The clock is ticking toward a possible strike by workers at four Atlantic City casinos on the Fourth of July weekend, one of that city's busiest weekends of the year.
Union negotiators and casino management are trying to reach new contracts that would avoid a costly and disruptive strike.
A game of roulette underway at the Hard Rock casino in Atlantic City N.J. ( (AP Photo/Wayne Parry) / AP Newsroom)
Local 54 of the Unite Here union has set a 12:01 a.m. Friday deadline to reach a new agreement.
The properties in question are Borgata, Caesars, Harrah's and Tropicana. If no deal, it has authorized a strike against those properties.
And a fifth casino, the Hard Rock, faces a similar deadline early Sunday.
Union members picket outside the Tropicana casino in Atlantic City N.J. on June 1, 2022. The main casino workers union is threatening a strike against at least 5 casinos in July. ((AP Photo/Wayne Parry) / AP Newsroom)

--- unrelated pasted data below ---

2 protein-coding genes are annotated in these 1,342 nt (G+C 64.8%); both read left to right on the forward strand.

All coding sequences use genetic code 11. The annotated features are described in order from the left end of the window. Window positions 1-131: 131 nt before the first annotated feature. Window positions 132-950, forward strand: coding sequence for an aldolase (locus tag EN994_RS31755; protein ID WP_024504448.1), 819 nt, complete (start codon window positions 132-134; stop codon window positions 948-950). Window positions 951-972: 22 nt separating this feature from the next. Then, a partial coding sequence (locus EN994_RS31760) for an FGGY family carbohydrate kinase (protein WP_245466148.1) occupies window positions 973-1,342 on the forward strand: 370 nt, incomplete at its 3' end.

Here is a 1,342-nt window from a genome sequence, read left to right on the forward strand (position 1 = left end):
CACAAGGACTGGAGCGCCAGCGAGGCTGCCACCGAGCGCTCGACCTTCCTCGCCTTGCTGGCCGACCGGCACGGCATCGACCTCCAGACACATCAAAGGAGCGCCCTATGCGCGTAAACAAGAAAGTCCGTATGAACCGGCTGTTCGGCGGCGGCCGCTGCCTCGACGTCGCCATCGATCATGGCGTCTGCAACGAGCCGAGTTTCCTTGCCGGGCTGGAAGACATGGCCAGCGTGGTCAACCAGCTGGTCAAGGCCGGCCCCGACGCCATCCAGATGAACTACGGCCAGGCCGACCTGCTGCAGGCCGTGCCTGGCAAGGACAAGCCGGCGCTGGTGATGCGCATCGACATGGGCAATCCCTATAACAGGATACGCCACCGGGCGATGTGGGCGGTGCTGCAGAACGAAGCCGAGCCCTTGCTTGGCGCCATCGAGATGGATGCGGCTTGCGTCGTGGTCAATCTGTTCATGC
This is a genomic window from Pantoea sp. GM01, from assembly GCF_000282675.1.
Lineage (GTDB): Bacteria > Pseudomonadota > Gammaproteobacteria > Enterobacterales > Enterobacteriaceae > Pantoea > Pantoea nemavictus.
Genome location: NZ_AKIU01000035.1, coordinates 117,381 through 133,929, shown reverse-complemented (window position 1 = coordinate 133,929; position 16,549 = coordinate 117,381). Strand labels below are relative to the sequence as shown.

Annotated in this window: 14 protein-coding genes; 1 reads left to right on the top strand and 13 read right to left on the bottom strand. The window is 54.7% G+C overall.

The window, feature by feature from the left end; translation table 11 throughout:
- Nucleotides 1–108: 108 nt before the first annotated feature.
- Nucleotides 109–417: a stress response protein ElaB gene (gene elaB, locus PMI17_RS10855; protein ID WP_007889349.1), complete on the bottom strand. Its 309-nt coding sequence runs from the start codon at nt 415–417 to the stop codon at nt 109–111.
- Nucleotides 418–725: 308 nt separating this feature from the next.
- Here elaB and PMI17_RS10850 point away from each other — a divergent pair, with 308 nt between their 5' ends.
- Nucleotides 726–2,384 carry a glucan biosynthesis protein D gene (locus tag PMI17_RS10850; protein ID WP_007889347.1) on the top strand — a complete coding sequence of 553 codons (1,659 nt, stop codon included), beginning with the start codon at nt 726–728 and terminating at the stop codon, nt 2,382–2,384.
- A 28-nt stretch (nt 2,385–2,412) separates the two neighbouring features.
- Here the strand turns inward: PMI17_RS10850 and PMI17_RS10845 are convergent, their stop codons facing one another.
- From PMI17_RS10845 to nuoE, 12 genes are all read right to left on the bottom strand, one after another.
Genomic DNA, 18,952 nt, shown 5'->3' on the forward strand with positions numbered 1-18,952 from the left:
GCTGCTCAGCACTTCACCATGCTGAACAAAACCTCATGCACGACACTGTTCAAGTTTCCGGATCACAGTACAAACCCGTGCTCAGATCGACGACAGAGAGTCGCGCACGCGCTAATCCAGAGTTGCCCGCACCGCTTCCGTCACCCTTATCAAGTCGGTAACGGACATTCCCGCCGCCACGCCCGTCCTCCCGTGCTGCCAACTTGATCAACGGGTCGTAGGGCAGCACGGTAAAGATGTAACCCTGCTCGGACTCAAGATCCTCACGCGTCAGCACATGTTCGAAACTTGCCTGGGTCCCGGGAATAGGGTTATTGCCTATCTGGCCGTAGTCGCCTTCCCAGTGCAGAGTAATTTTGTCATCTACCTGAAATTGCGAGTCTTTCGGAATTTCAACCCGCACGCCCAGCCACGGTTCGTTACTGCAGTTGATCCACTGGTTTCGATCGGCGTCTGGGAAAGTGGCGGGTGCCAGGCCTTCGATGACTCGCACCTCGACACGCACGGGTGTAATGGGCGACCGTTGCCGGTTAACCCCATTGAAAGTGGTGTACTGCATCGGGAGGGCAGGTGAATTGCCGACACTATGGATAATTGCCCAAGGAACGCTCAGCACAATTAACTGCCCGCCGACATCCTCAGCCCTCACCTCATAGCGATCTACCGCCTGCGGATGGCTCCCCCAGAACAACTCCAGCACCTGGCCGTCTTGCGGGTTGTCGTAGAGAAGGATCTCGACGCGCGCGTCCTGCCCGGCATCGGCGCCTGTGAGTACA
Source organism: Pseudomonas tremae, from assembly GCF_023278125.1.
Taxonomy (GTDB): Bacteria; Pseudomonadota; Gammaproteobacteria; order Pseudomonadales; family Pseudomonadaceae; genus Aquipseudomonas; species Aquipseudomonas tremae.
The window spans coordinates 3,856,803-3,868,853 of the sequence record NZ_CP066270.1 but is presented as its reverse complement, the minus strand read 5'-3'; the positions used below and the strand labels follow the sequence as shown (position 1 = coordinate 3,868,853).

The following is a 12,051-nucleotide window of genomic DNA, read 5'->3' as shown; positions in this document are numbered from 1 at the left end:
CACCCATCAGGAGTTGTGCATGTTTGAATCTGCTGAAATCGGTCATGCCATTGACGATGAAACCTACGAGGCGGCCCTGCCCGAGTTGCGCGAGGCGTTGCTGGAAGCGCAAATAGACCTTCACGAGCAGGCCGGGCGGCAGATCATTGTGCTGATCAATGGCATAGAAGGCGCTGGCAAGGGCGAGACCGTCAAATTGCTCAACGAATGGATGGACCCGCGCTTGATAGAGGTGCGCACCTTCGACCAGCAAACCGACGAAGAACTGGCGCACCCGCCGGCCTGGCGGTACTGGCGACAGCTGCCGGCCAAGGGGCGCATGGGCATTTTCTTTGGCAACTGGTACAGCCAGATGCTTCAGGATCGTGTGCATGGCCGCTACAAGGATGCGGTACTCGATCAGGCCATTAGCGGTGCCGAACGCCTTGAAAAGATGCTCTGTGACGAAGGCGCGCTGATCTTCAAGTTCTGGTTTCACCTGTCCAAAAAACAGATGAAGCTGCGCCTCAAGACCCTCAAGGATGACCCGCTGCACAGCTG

The union was due to resume negotiations with MGM Resorts International, which owns the Borgata, Thursday morning.
Caesars Entertainment, which owns three casinos — Caesars, Harrah's and the Tropicana — negotiated for hours on Wednesday without reaching a new deal.
Members of Local 54 of the Unite Here casino workers union picket outside the Tropicana casino in Atlantic City, N.J. ((AP Photo/Wayne Parry) / AP Newsroom)
Even if the union does go on strike, the casinos and their hotels will remain open for business; staffing levels and the quality of service could vary greatly.
The union has said it is seeking "significant" salary increases in new contracts to help workers keep pace with rapidly rising prices for gasoline, food, rent and other expenses.
Individual workers say they deserve to be compensated after helping to keep the casinos open and running for most of the coronavirus pandemic.
The Associated Press contributed to this report.